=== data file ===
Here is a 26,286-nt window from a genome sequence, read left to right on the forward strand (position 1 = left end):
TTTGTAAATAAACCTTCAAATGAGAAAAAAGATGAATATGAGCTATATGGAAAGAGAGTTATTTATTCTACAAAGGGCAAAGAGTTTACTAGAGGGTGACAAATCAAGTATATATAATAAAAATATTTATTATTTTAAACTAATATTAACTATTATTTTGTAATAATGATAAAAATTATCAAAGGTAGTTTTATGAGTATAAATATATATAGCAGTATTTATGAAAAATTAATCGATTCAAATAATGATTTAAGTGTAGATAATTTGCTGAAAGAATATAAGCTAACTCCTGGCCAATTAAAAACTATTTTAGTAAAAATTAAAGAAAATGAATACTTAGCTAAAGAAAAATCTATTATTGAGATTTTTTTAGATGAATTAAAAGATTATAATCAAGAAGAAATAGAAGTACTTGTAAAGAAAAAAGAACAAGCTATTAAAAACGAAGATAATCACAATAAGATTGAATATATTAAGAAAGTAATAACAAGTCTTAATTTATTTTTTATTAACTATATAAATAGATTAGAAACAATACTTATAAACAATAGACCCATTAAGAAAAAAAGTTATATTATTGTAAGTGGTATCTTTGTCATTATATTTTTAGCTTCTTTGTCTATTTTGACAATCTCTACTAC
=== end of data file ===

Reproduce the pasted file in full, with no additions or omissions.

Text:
Here is a 26,286-nt window from a genome sequence, read left to right on the forward strand (position 1 = left end):
TTTGTAAATAAACCTTCAAATGAGAAAAAAGATGAATATGAGCTATATGGAAAGAGAGTTATTTATTCTACAAAGGGCAAAGAGTTTACTAGAGGGTGACAAATCAAGTATATATAATAAAAATATTTATTATTTTAAACTAATATTAACTATTATTTTGTAATAATGATAAAAATTATCAAAGGTAGTTTTATGAGTATAAATATATATAGCAGTATTTATGAAAAATTAATCGATTCAAATAATGATTTAAGTGTAGATAATTTGCTGAAAGAATATAAGCTAACTCCTGGCCAATTAAAAACTATTTTAGTAAAAATTAAAGAAAATGAATACTTAGCTAAAGAAAAATCTATTATTGAGATTTTTTTAGATGAATTAAAAGATTATAATCAAGAAGAAATAGAAGTACTTGTAAAGAAAAAAGAACAAGCTATTAAAAACGAAGATAATCACAATAAGATTGAATATATTAAGAAAGTAATAACAAGTCTTAATTTATTTTTTATTAACTATATAAATAGATTAGAAACAATACTTATAAACAATAGACCCATTAAGAAAAAAAGTTATATTATTGTAAGTGGTATCTTTGTCATTATATTTTTAGCTTCTTTGTCTATTTTGACAATCTCTACTAC